One-hundred-and-fifty years ago state legislators passed legislation that moved education from being the privilege of the wealthy few to the right of all Texas children. The future of Texas changed forever.
Today, state legislators are engaged in a great conflict to decide whether we should continue to offer Texas children an education that is pretty much equal across the state, or if some areas should be able to provide better educational opportunity for their children while others struggle to provide "just enough." In Legislative terms, the fight is over "adequacy" and "Equity."
Soon we may meet in a special session where both the quality and the cost of education will be debated at great length. The debate will be over who should pay for public school education in Texas now, and who should bear the burden in the future. The debate will also be over how much should be spent per student, and should it be the same all over Texas, or should there be major differences, also called "local enrichment."
The Texas Education Agency noted this week that it was at the urging of Gov. Elisha Pease that the Texas Legislature enacted the Common School Law of 1854 on Jan. 31, providing, for the first time, state funding for public schools. The law also set aside $2 million from a $10 million land settlement with the United States government to create a fund now known as the Permanent School Fund.
Today that Fund is worth $18 billion and is the second largest educational endowment in the country.
Texas has come a long way in 150 years, but as most of us in south Texas can testify, educational opportunity remains the only hope for our children to exceed the achievements of their ancestors and to build a more prosperous community for us all.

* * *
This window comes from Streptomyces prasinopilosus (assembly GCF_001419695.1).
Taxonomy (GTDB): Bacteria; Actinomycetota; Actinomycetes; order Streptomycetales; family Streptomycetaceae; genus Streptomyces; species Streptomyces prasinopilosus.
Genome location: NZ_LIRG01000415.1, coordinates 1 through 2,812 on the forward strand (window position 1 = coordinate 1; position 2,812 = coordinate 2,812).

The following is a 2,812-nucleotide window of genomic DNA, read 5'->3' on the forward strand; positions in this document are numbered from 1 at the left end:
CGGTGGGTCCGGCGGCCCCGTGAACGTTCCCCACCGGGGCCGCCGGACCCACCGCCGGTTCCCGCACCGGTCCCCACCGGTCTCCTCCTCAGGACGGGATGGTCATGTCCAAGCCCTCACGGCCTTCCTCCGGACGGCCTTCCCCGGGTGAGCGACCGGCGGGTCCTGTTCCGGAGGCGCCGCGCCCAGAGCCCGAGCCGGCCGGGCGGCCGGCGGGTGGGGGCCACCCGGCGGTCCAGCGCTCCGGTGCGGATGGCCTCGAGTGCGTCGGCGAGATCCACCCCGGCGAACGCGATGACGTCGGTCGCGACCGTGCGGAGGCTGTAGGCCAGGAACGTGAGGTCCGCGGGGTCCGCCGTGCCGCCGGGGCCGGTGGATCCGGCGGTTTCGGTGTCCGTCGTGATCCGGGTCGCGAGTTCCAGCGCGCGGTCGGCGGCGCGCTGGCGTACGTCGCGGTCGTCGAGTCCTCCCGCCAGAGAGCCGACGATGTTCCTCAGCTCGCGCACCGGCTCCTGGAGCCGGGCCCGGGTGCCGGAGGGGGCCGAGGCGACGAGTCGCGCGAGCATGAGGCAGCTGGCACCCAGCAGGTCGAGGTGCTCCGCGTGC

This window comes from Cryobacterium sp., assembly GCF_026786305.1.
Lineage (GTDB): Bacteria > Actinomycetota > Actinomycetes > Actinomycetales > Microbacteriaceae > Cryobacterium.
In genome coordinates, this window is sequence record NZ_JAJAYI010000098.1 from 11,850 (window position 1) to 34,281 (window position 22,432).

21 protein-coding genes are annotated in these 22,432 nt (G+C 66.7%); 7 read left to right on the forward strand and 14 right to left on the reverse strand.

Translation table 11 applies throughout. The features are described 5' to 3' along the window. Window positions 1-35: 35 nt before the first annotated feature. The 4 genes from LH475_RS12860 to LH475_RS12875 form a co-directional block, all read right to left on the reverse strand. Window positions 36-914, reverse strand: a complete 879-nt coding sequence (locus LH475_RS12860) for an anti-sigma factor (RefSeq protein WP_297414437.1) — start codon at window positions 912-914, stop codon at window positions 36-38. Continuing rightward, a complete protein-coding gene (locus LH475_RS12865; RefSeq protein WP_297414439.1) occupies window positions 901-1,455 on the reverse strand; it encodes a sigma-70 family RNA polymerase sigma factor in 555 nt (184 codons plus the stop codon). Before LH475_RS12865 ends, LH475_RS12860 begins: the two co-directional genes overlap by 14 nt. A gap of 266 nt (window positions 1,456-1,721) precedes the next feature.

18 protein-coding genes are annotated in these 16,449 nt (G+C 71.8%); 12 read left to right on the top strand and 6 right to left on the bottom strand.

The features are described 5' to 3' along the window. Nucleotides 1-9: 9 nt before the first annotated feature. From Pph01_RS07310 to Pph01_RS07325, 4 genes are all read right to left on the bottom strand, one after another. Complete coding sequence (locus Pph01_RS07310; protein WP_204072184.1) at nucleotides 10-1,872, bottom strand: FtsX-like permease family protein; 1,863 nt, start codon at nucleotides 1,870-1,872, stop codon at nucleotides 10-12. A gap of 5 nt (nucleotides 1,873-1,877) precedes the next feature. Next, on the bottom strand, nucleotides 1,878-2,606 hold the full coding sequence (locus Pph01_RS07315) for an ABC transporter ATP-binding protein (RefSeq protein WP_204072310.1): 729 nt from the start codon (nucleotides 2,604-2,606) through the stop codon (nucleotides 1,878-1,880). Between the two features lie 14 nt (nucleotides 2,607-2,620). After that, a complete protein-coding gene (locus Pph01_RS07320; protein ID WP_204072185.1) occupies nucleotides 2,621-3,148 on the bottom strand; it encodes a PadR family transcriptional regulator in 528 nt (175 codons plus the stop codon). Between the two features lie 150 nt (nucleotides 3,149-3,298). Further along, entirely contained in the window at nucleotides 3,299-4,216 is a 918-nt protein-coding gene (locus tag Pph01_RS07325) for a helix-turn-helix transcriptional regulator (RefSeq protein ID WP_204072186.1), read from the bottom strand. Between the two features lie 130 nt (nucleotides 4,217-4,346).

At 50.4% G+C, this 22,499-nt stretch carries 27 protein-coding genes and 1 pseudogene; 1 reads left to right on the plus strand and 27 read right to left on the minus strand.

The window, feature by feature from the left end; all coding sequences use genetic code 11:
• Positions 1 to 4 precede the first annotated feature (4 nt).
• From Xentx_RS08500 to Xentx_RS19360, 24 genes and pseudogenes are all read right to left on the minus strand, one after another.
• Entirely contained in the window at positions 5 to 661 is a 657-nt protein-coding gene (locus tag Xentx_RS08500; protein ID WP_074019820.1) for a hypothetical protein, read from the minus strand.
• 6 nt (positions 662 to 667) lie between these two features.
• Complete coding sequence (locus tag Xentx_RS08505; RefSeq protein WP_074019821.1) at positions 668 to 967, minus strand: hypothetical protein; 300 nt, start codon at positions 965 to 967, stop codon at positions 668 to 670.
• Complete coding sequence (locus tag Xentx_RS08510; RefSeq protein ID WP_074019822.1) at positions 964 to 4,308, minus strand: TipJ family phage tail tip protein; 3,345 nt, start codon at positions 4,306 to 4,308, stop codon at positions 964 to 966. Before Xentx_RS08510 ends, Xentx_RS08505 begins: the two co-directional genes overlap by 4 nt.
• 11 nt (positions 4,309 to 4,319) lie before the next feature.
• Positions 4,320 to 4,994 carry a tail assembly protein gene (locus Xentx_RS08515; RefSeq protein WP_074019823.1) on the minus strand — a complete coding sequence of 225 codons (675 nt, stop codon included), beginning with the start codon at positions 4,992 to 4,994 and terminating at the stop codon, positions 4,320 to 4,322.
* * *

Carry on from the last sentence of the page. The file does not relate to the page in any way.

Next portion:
I will fight for equity in education for every Texas school child.
Our school districts need to be able to keep more of their tax revenues to use in their own communities and we need to make sure an equitable standard is applied to provide equal educational opportunity for every student in Texas.
To do this the state may have to provide more funds for public education to insure equity across Texas.
Certainly there are differences in the cost of operating schools in different parts of Texas, but those differences need to be assessed in the direction of offering all Texas boys and girls equal educational opportunity. It is a sad fact that the poorest school districts in Texas are also filled with the most minorities. It will be grossly unfair to adopt any system that downgrades the education of minorities in Texas.
The right way to get a better education for any group of public school children in Texas is for all concerned to stand up for a better education for ALL Texas school children. That is where I will stand. If enough of us stand together, we can assure that future Texas students will enjoy a high quality, equal education across our great state.
The Texas Education Agency and many of the state’s education associations will mark this 150th anniversary with special events and celebrations throughout 2004.
A sample of the photos on exhibit can be viewed at the bottom of this story on the TEA website at: http://www.tea.state.tx.us/comm/page1.html.
Robert M. McVey
for Rep. Ryan Guillen
Southern District Office: